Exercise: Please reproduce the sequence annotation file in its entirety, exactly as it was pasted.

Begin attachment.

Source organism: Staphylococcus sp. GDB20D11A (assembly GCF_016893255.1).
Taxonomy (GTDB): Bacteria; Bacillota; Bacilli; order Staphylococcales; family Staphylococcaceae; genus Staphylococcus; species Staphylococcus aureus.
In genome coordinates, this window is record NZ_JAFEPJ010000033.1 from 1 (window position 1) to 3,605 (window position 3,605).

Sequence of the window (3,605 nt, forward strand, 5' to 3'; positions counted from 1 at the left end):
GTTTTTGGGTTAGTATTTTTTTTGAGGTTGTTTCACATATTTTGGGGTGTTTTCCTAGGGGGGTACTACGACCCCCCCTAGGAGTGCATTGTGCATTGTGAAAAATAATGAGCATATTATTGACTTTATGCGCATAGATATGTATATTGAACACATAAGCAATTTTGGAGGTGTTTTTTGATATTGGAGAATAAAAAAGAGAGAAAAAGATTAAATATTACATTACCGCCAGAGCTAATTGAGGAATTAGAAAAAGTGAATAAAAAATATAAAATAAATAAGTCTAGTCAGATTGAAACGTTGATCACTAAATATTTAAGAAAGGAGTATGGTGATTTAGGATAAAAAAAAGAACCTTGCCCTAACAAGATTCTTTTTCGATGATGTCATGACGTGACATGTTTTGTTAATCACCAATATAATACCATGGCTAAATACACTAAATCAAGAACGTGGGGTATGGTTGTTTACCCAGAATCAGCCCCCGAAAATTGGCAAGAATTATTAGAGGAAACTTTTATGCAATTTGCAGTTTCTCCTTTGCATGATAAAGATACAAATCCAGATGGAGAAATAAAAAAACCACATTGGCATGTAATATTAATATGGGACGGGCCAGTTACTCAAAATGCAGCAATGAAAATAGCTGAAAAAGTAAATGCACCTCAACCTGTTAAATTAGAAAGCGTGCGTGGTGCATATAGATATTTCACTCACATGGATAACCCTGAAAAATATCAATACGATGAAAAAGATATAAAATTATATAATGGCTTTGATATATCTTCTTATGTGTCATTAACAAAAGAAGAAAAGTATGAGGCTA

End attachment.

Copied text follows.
Source organism: Staphylococcus sp. GDB20D11A (assembly GCF_016893255.1).
Taxonomy (GTDB): Bacteria; Bacillota; Bacilli; order Staphylococcales; family Staphylococcaceae; genus Staphylococcus; species Staphylococcus aureus.
In genome coordinates, this window is record NZ_JAFEPJ010000033.1 from 1 (window position 1) to 3,605 (window position 3,605).

Sequence of the window (3,605 nt, forward strand, 5' to 3'; positions counted from 1 at the left end):
GTTTTTGGGTTAGTATTTTTTTTGAGGTTGTTTCACATATTTTGGGGTGTTTTCCTAGGGGGGTACTACGACCCCCCCTAGGAGTGCATTGTGCATTGTGAAAAATAATGAGCATATTATTGACTTTATGCGCATAGATATGTATATTGAACACATAAGCAATTTTGGAGGTGTTTTTTGATATTGGAGAATAAAAAAGAGAGAAAAAGATTAAATATTACATTACCGCCAGAGCTAATTGAGGAATTAGAAAAAGTGAATAAAAAATATAAAATAAATAAGTCTAGTCAGATTGAAACGTTGATCACTAAATATTTAAGAAAGGAGTATGGTGATTTAGGATAAAAAAAAGAACCTTGCCCTAACAAGATTCTTTTTCGATGATGTCATGACGTGACATGTTTTGTTAATCACCAATATAATACCATGGCTAAATACACTAAATCAAGAACGTGGGGTATGGTTGTTTACCCAGAATCAGCCCCCGAAAATTGGCAAGAATTATTAGAGGAAACTTTTATGCAATTTGCAGTTTCTCCTTTGCATGATAAAGATACAAATCCAGATGGAGAAATAAAAAAACCACATTGGCATGTAATATTAATATGGGACGGGCCAGTTACTCAAAATGCAGCAATGAAAATAGCTGAAAAAGTAAATGCACCTCAACCTGTTAAATTAGAAAGCGTGCGTGGTGCATATAGATATTTCACTCACATGGATAACCCTGAAAAATATCAATACGATGAAAAAGATATAAAATTATATAATGGCTTTGATATATCTTCTTATGTGTCATTAACAAAAGAAGAAAAGTATGAGGCTA